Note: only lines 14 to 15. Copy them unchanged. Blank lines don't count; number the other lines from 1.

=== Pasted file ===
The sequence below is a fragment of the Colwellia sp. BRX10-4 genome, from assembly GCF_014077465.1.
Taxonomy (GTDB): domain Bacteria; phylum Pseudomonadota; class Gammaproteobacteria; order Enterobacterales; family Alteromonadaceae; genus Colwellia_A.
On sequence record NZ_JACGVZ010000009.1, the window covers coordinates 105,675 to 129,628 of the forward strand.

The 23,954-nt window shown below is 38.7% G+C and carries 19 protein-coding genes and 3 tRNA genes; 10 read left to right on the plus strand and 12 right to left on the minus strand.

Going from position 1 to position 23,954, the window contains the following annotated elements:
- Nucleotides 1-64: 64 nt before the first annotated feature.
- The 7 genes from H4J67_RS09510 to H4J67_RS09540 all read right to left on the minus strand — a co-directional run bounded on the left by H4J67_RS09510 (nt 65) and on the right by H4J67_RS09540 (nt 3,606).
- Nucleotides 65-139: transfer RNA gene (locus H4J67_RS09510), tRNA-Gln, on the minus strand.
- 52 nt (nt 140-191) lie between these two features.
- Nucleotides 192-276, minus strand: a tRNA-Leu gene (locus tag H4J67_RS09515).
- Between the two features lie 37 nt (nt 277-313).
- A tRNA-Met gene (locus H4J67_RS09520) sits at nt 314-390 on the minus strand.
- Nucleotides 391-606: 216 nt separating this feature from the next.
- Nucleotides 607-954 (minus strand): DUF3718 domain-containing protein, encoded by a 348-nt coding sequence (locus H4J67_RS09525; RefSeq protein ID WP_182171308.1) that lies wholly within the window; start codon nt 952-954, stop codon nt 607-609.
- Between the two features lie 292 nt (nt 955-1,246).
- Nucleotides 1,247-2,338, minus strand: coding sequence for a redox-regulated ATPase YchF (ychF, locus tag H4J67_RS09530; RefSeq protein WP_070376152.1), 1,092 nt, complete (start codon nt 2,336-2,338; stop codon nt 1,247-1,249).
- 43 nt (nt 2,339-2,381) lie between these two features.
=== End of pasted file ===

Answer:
- Nucleotides 607-954 (minus strand): DUF3718 domain-containing protein, encoded by a 348-nt coding sequence (locus H4J67_RS09525; RefSeq protein ID WP_182171308.1) that lies wholly within the window; start codon nt 952-954, stop codon nt 607-609.
- Between the two features lie 292 nt (nt 955-1,246).